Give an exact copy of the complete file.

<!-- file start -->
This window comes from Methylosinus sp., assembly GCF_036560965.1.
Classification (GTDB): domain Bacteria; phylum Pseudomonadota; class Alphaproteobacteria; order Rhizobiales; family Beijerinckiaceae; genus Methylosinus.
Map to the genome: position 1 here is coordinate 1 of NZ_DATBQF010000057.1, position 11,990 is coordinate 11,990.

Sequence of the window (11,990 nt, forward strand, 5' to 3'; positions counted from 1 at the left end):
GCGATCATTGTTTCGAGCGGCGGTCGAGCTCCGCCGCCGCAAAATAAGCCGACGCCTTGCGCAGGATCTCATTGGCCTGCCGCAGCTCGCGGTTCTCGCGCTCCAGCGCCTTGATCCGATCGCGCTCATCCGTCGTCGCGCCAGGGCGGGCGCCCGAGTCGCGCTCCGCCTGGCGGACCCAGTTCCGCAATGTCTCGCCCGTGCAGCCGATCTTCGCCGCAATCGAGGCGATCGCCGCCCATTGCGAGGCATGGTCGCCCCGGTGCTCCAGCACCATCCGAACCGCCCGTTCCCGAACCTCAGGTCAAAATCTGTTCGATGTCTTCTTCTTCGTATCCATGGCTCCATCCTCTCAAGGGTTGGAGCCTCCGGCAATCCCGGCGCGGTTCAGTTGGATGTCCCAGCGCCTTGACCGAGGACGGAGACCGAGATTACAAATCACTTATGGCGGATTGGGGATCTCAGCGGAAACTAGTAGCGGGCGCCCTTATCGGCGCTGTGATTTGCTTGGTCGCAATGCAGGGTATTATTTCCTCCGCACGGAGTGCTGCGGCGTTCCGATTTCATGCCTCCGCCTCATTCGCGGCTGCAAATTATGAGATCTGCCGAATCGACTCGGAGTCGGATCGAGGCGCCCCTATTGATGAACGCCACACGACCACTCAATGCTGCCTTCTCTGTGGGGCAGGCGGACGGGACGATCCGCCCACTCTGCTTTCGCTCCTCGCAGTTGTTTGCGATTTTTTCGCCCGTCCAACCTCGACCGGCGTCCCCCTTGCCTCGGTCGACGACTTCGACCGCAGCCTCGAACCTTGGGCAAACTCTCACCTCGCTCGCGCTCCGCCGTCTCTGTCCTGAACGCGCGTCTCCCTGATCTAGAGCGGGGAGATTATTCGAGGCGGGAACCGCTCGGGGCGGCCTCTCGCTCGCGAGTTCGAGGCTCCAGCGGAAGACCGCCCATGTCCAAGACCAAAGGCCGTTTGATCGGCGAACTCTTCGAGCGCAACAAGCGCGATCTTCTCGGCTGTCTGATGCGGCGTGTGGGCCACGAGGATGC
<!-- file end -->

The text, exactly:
This window comes from Methylosinus sp., assembly GCF_036560965.1.
Classification (GTDB): domain Bacteria; phylum Pseudomonadota; class Alphaproteobacteria; order Rhizobiales; family Beijerinckiaceae; genus Methylosinus.
Map to the genome: position 1 here is coordinate 1 of NZ_DATBQF010000057.1, position 11,990 is coordinate 11,990.

Sequence of the window (11,990 nt, forward strand, 5' to 3'; positions counted from 1 at the left end):
GCGATCATTGTTTCGAGCGGCGGTCGAGCTCCGCCGCCGCAAAATAAGCCGACGCCTTGCGCAGGATCTCATTGGCCTGCCGCAGCTCGCGGTTCTCGCGCTCCAGCGCCTTGATCCGATCGCGCTCATCCGTCGTCGCGCCAGGGCGGGCGCCCGAGTCGCGCTCCGCCTGGCGGACCCAGTTCCGCAATGTCTCGCCCGTGCAGCCGATCTTCGCCGCAATCGAGGCGATCGCCGCCCATTGCGAGGCATGGTCGCCCCGGTGCTCCAGCACCATCCGAACCGCCCGTTCCCGAACCTCAGGTCAAAATCTGTTCGATGTCTTCTTCTTCGTATCCATGGCTCCATCCTCTCAAGGGTTGGAGCCTCCGGCAATCCCGGCGCGGTTCAGTTGGATGTCCCAGCGCCTTGACCGAGGACGGAGACCGAGATTACAAATCACTTATGGCGGATTGGGGATCTCAGCGGAAACTAGTAGCGGGCGCCCTTATCGGCGCTGTGATTTGCTTGGTCGCAATGCAGGGTATTATTTCCTCCGCACGGAGTGCTGCGGCGTTCCGATTTCATGCCTCCGCCTCATTCGCGGCTGCAAATTATGAGATCTGCCGAATCGACTCGGAGTCGGATCGAGGCGCCCCTATTGATGAACGCCACACGACCACTCAATGCTGCCTTCTCTGTGGGGCAGGCGGACGGGACGATCCGCCCACTCTGCTTTCGCTCCTCGCAGTTGTTTGCGATTTTTTCGCCCGTCCAACCTCGACCGGCGTCCCCCTTGCCTCGGTCGACGACTTCGACCGCAGCCTCGAACCTTGGGCAAACTCTCACCTCGCTCGCGCTCCGCCGTCTCTGTCCTGAACGCGCGTCTCCCTGATCTAGAGCGGGGAGATTATTCGAGGCGGGAACCGCTCGGGGCGGCCTCTCGCTCGCGAGTTCGAGGCTCCAGCGGAAGACCGCCCATGTCCAAGACCAAAGGCCGTTTGATCGGCGAACTCTTCGAGCGCAACAAGCGCGATCTTCTCGGCTGTCTGATGCGGCGTGTGGGCCACGAGGATGC